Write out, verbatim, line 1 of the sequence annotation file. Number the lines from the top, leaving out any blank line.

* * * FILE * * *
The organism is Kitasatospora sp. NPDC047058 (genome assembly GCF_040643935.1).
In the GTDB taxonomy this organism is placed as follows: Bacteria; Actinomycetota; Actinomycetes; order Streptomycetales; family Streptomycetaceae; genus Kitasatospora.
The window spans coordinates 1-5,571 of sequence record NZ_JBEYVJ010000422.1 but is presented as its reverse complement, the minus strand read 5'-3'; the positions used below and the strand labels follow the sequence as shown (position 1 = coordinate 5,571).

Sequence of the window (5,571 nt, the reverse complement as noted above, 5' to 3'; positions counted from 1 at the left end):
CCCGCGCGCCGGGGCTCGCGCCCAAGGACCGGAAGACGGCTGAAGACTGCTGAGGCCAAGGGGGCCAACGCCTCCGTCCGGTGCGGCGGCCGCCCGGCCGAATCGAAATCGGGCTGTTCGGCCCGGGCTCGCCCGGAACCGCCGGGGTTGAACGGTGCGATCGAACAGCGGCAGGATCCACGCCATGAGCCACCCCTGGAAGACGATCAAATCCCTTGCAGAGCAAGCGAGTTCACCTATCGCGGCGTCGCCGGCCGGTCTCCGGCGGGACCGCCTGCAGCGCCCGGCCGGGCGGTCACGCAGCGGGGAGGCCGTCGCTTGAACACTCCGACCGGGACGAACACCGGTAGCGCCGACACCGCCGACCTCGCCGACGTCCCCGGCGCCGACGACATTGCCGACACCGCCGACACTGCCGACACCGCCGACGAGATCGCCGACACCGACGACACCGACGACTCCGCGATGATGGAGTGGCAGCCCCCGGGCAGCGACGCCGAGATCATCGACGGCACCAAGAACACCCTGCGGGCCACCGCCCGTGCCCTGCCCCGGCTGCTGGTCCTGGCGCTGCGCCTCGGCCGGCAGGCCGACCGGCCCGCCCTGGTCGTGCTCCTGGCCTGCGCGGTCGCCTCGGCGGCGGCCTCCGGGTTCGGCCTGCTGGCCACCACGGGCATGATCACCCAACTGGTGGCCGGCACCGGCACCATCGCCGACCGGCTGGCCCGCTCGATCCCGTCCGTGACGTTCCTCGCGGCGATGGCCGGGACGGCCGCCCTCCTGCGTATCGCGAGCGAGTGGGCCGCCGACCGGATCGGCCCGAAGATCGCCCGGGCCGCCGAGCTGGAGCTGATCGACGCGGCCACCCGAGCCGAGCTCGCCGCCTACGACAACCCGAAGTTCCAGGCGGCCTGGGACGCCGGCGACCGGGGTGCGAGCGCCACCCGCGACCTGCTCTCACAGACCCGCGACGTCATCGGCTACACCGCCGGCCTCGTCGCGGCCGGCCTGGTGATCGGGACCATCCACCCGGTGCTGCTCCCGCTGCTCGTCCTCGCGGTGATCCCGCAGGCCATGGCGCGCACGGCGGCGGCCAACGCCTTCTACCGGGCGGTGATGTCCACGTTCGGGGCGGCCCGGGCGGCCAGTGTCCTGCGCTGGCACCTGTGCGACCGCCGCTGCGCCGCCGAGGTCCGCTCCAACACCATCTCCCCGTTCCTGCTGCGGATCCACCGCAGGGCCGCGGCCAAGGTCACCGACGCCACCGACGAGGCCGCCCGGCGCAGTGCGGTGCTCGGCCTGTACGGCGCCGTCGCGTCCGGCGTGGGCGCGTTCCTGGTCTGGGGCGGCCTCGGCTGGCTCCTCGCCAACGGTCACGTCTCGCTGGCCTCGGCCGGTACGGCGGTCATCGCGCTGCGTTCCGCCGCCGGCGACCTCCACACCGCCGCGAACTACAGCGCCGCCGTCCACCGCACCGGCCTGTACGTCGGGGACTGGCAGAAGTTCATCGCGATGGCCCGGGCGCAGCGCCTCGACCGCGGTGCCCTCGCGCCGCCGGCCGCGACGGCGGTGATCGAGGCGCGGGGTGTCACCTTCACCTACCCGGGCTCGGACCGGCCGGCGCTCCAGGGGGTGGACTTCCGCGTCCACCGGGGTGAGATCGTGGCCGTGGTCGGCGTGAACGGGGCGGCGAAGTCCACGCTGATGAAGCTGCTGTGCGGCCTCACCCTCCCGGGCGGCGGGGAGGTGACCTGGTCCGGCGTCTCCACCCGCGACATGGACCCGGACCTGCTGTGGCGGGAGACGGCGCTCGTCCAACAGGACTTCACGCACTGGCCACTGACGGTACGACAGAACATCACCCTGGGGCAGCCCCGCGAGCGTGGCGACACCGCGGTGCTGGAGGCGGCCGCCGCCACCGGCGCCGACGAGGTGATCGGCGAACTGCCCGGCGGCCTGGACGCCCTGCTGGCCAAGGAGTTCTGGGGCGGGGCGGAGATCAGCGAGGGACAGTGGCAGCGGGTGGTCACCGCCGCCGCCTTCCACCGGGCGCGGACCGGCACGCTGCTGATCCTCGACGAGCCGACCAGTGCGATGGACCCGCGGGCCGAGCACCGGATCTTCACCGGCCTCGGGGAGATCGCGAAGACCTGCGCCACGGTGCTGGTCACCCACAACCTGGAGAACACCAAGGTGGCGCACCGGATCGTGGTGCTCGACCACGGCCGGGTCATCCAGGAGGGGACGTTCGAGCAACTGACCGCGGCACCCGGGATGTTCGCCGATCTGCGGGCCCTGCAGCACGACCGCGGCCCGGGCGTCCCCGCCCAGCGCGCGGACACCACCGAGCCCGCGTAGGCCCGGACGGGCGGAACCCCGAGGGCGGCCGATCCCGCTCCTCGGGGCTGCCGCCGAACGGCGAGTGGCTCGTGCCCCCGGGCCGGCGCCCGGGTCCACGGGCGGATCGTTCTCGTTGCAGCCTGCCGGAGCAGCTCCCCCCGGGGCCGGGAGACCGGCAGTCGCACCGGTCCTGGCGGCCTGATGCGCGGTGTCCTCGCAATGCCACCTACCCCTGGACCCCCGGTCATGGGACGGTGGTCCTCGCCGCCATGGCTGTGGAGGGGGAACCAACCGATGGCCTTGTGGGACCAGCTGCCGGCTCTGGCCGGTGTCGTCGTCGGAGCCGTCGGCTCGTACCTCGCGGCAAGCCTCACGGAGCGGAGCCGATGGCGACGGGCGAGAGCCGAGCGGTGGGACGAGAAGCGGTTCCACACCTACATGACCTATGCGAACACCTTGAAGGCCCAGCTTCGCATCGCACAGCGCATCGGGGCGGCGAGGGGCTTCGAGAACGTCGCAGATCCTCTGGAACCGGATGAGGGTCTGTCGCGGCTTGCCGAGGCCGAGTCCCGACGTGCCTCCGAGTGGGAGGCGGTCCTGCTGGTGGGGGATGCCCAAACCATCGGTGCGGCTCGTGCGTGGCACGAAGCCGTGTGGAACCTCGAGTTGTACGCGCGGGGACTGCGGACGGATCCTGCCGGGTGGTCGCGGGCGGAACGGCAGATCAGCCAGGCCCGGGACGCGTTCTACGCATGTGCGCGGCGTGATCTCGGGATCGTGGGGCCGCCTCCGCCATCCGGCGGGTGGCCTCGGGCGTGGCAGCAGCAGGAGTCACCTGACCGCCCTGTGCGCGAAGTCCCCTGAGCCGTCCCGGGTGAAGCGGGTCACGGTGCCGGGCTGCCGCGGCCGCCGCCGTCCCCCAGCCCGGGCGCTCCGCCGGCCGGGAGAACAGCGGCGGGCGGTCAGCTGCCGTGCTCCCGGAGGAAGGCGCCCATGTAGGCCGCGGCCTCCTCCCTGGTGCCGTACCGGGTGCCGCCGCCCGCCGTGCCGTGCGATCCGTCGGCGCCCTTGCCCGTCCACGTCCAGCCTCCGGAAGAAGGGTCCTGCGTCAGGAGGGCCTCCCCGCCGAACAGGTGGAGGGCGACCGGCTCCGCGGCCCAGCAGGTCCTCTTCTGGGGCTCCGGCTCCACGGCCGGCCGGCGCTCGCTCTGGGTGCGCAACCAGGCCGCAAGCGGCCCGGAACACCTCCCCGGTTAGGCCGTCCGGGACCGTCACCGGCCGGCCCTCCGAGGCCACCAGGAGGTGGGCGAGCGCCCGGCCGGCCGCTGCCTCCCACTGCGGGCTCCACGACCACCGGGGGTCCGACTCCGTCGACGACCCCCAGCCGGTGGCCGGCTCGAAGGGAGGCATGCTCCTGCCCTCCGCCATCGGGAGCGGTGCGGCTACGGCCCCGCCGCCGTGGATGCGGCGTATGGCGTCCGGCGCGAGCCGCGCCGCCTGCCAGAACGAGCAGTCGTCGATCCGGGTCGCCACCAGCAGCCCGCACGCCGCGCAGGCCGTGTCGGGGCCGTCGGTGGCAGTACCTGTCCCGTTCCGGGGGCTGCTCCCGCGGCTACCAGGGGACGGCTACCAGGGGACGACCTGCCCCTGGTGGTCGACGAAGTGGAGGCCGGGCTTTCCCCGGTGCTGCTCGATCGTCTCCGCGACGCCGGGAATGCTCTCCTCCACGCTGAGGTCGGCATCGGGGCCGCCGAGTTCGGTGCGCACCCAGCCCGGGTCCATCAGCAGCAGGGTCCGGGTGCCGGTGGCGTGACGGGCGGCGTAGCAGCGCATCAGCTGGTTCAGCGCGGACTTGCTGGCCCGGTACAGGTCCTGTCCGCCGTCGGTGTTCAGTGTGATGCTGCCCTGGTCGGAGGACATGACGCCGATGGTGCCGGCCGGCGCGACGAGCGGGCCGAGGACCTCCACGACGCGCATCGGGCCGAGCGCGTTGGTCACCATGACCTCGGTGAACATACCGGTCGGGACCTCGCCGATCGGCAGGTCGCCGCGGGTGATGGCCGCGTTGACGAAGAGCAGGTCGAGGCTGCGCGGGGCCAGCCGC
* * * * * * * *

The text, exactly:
The organism is Kitasatospora sp. NPDC047058 (genome assembly GCF_040643935.1).